Testing the Pieces

Before we get to the display and Thunderbolt specific testing I wanted to confirm that the individual controllers in the Thunderbolt Display were just as capable as those in the Mac it was connected to. For the most part, they are.

Following in Brian Klug's footsteps, I created two RAM disks - one on a MacBook Air and one on a MacBook Pro. I connected both systems to my local GigE network and copied giant files between them. I measured over 780Mbps going from the MacBook Air to the MacBook Pro, and 832Mbps in the other direction (images below). That's about as good as it's going to get.

Next I tested performance over FireWire 800 and USB 2.0. For FireWire 800 I used a Western Digital My Book Studio Edition II configured in RAID-1 and measured peak read speed from the device. For USB testing I turned to a Corsair Flash Voyager 3.0 (USB stick) and a SF-2281 SSD connected to a SATA-to-USB bridge. In both of the USB tests I measured write speed to the USB 2.0 devices. Apple appears to have chosen its FireWire controller well as performance was only off by 2MB/s compared to the FW800 port on the 15-inch MacBook Pro. USB 2.0 performance wasn't nearly as good however, I maxed out at 16.4MB/s and saw typical rates closer to 15MB/s:

Transfer Rate Comparison
  FireWire 800 USB 2.0 (stick) USB 2.0 (SSD)
Apple Thunderbolt Display 70.0 MB/s 14.1 MB/s 16.4 MB/s
Apple 15-inch MacBook Pro (2011) 72.0 MB/s 21.2 MB/s 32.2 MB/s

Both the audio controller and FaceTime HD cameras interface via the Thunderbolt Display's internal USB controller. It's likely that one of those devices is forcing the controller to negotiate at a lower speed and thus ultimately limit peak USB 2.0 performance through the display. Note the gap in performance is much smaller if you're looking at transfers to a USB stick vs. an SSD. I happen to have a lot of SSDs around so I tend to use them as glorified USB sticks, I suspect the majority of users won't notice much of a difference due to the lower overall performance of standard USB sticks.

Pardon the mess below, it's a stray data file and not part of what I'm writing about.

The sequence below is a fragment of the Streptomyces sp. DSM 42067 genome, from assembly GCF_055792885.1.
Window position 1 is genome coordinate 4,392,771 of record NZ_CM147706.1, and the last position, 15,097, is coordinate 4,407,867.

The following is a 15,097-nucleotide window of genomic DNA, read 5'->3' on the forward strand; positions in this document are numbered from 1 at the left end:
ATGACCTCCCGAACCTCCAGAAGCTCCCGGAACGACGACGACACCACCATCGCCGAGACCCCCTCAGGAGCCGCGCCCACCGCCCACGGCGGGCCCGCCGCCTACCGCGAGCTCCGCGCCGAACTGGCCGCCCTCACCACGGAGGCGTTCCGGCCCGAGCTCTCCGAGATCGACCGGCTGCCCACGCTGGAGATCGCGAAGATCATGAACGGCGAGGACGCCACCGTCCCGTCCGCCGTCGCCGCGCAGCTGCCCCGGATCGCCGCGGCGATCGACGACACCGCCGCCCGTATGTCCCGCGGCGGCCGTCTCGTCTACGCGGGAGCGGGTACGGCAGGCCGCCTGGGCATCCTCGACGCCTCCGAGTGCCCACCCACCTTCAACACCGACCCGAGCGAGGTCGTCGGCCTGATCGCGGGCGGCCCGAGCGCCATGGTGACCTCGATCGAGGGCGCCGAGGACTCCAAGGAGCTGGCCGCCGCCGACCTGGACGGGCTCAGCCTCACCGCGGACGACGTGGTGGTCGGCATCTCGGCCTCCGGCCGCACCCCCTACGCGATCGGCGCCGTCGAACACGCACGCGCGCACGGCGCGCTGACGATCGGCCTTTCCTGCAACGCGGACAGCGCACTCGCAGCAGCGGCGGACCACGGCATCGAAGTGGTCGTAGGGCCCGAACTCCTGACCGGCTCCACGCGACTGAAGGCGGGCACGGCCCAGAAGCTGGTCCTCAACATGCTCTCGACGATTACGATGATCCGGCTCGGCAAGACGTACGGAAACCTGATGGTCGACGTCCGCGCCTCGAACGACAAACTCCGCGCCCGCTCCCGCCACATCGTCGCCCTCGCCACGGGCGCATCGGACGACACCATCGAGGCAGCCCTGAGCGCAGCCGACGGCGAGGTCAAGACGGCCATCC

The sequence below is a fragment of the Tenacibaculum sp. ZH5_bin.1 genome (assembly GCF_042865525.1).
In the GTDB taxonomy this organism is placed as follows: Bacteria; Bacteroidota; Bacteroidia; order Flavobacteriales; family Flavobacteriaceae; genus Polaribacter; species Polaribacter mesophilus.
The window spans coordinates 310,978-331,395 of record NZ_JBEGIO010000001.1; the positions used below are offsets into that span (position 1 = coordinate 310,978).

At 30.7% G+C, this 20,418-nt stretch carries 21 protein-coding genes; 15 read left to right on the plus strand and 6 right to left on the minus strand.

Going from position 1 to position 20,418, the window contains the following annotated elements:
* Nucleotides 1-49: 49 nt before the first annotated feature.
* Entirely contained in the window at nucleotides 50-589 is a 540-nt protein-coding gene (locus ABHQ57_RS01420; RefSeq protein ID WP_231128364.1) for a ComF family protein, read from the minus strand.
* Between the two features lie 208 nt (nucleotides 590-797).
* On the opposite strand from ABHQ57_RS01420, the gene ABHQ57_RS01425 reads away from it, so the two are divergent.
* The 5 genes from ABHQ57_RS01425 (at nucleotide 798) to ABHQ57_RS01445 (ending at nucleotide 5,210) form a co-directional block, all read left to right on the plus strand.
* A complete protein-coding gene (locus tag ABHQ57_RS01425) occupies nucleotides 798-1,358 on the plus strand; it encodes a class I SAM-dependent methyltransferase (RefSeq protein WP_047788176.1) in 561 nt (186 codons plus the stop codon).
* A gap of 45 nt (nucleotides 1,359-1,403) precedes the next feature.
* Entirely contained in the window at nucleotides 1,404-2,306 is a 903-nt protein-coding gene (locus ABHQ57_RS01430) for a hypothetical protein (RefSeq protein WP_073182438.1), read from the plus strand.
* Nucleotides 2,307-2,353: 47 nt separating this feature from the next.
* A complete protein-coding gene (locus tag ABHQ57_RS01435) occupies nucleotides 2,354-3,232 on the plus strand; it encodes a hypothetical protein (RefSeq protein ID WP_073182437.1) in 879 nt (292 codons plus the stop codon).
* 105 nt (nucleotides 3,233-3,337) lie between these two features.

FaceTime HD Camera

Although Photo Booth in Lion captures at 1080 x 720, using iSightcapture I was able to confirm that the sensor in the Thunderbolt Display appears to be able to capture 1280 x 720 natively. Quality is what we'd come to expect from the current generation of FaceTime HD cameras.

I tested the camera both in Photo Booth and in a FaceTime chat with our own Brian Klug. The experience worked fine in both cases.

FaceTime seems to have issues when one party is in a noisy environment but that doesn't appear to have anything to do with the Thunderbolt Display hardware as I duplicated the issue on a MacBook Air as well. If you're curious, the problem I'm talking about occurs when the party in a quiet environment is trying to talk to the person with a lot of background noise. The quiet party will hear audio just fine but the noisy party will get a lot of broken up audio from the other side. It seems like FaceTime is trying to do some active noise cancelation that ends up doing more harm than good. I confirmed it's a FaceTime software problem by calling Brian via Skype without any issues.